May 16, 2018
Argentine Farmers Report Very Poor Quality Soybeans in Cordoba
Author: Michael Cordonnier/Soybean & Corn Advisor, Inc.
After a davestating drought that reduced the 2017/18 Argentine soybean crop by approximately 20 million tons, an extended period of wet weather just as farmers were trying to finish harvesting their crop has led to more losses for farmers.
For the last 3-4 weeks, heavy rains have kept farmers out of the field in spite of the fact that many of their soybeans had been mature and waiting for harvest for several weeks. As of late last week, farmers in Argentina had harvested 65% of their soybean acreage.
Farmers in Cordoba returned to their fields over this past weekend to continue harvesting their soybean crop only to find out that the situation was worse than they had expected. Many farmers reported soybeans had sprouted in the pod, the seeds were very high moisture, moldy, shriveled, green, and of extremely poor quality.
The president of Coninagro, who is also a local farmer, declared his fields were a "disaster." He was already expecting a low yield of 2,000 kg/ha (29.6 bu/ac) due to the extended drought during the growing season. What he harvested was even lower at 1,800 kg/ha (26.6 bu/ac).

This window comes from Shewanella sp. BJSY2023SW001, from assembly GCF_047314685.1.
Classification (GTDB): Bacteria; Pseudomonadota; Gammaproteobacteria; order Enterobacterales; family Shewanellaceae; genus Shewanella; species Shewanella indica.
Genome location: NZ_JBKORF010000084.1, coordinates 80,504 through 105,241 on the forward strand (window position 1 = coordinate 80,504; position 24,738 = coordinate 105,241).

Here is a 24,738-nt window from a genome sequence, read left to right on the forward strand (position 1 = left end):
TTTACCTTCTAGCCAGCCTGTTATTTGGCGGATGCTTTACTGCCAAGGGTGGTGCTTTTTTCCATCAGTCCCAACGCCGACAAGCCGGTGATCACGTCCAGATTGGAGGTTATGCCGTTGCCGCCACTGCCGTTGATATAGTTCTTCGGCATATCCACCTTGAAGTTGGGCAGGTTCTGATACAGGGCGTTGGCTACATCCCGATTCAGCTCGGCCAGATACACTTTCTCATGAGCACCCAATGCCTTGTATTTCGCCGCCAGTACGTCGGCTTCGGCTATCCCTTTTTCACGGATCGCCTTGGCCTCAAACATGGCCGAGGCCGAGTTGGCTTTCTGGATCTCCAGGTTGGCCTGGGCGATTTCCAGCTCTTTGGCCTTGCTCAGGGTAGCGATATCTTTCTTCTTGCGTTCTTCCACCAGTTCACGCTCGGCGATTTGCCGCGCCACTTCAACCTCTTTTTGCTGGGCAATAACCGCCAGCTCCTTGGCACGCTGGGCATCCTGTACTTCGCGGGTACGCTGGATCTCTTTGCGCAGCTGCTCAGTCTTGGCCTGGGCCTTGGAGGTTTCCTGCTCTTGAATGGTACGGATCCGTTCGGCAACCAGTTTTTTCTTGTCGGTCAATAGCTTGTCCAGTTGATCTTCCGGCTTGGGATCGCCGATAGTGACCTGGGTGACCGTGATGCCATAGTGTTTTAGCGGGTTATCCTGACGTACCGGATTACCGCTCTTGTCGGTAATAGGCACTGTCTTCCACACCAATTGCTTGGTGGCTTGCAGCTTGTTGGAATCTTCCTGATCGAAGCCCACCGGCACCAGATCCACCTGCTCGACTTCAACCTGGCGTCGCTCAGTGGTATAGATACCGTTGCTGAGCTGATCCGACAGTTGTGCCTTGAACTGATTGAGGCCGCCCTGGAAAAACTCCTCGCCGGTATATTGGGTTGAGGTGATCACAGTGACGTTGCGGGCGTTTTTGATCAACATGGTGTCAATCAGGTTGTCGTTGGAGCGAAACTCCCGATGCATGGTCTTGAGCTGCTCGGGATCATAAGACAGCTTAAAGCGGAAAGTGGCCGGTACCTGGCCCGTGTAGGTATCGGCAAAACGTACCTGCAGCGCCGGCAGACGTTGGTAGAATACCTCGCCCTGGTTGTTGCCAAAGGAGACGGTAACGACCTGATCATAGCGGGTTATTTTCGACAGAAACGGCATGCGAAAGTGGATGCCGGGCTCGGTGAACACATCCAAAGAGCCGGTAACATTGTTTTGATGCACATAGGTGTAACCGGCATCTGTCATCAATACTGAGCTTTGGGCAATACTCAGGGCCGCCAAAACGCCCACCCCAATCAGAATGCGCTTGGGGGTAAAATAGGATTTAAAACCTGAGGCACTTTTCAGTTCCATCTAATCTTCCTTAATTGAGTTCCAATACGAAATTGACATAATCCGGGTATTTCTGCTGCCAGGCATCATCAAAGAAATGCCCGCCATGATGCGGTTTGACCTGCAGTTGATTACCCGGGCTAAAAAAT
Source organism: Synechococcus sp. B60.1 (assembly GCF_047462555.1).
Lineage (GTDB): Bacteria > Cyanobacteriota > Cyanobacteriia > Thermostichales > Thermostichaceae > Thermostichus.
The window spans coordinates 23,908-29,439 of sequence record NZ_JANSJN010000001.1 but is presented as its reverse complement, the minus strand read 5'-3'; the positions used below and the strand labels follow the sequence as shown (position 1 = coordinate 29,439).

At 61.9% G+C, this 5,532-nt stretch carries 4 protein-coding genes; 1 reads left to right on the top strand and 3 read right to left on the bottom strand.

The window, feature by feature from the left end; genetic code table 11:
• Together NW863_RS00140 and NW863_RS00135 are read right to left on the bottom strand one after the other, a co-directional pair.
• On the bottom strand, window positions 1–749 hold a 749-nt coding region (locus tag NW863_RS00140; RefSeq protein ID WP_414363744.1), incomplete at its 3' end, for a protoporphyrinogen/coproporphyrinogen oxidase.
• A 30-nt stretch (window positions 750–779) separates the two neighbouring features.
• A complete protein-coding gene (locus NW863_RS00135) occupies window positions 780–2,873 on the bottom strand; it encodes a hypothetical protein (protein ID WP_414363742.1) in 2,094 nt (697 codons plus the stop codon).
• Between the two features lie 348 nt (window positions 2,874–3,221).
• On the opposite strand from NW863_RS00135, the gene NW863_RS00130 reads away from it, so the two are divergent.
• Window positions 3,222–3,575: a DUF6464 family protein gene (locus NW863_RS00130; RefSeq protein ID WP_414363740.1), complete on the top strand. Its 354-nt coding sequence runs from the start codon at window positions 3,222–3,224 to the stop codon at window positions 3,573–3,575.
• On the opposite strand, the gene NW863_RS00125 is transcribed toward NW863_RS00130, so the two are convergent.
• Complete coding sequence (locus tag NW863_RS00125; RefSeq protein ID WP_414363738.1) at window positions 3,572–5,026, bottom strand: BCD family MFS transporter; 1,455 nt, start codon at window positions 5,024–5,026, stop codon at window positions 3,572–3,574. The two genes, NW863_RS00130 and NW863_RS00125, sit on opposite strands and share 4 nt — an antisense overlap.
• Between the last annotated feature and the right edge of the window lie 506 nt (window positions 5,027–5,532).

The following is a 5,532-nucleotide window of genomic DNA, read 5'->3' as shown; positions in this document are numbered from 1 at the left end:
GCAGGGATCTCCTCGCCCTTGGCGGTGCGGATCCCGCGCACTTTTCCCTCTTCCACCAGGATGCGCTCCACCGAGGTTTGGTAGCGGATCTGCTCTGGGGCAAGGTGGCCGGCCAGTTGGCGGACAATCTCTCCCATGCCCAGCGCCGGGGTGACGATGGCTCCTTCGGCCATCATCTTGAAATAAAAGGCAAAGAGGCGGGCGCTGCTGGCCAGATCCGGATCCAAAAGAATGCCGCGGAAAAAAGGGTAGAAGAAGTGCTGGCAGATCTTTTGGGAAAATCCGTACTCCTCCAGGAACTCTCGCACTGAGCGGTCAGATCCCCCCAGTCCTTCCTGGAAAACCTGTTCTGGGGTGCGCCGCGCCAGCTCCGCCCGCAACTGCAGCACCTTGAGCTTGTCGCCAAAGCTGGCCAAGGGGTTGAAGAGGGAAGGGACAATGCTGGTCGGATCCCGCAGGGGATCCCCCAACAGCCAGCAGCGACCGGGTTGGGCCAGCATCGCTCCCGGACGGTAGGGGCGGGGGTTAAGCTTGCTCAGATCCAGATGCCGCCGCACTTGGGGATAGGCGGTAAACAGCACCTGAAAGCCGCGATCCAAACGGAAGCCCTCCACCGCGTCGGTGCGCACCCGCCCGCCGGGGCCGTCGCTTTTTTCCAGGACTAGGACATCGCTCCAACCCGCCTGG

In addition, the quality of the seed was so poor that 40% to 80% of the seed must be discarded. Seed of such poor quality would probably be rejected by the local grain elevator. If the quality of the seed is slightly inferior, the grain elevator can blend it with better quality seed and still meet quality standards. If the quality is extremely bad, or if there is not any better quality seed available for blending, the gain elevator may simple refuse to accept the soybeans.
Either way, this is marking a very poor ending to an already very poor growing season.